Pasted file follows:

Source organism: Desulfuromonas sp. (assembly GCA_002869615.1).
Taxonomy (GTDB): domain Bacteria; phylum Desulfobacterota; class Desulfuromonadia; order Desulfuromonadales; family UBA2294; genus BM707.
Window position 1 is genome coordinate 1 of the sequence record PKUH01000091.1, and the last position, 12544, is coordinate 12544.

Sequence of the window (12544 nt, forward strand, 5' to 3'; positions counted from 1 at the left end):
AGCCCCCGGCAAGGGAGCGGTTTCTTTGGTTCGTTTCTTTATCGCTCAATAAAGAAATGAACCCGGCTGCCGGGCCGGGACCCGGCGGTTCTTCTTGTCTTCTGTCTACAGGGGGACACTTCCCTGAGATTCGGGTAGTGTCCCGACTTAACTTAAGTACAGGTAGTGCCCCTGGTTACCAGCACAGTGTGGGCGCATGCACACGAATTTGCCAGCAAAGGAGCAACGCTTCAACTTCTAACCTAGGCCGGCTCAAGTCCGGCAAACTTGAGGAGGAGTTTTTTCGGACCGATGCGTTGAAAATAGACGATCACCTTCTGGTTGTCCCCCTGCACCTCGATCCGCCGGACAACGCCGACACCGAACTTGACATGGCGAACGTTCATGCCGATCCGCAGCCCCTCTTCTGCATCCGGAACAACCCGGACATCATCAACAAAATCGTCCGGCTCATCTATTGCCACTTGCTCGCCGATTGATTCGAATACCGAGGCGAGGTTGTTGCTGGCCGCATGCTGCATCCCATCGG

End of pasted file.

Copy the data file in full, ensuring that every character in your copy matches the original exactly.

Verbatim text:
Source organism: Desulfuromonas sp. (assembly GCA_002869615.1).
Taxonomy (GTDB): domain Bacteria; phylum Desulfobacterota; class Desulfuromonadia; order Desulfuromonadales; family UBA2294; genus BM707.
Window position 1 is genome coordinate 1 of the sequence record PKUH01000091.1, and the last position, 12544, is coordinate 12544.

Sequence of the window (12544 nt, forward strand, 5' to 3'; positions counted from 1 at the left end):
AGCCCCCGGCAAGGGAGCGGTTTCTTTGGTTCGTTTCTTTATCGCTCAATAAAGAAATGAACCCGGCTGCCGGGCCGGGACCCGGCGGTTCTTCTTGTCTTCTGTCTACAGGGGGACACTTCCCTGAGATTCGGGTAGTGTCCCGACTTAACTTAAGTACAGGTAGTGCCCCTGGTTACCAGCACAGTGTGGGCGCATGCACACGAATTTGCCAGCAAAGGAGCAACGCTTCAACTTCTAACCTAGGCCGGCTCAAGTCCGGCAAACTTGAGGAGGAGTTTTTTCGGACCGATGCGTTGAAAATAGACGATCACCTTCTGGTTGTCCCCCTGCACCTCGATCCGCCGGACAACGCCGACACCGAACTTGACATGGCGAACGTTCATGCCGATCCGCAGCCCCTCTTCTGCATCCGGAACAACCCGGACATCATCAACAAAATCGTCCGGCTCATCTATTGCCACTTGCTCGCCGATTGATTCGAATACCGAGGCGAGGTTGTTGCTGGCCGCATGCTGCATCCCATCGG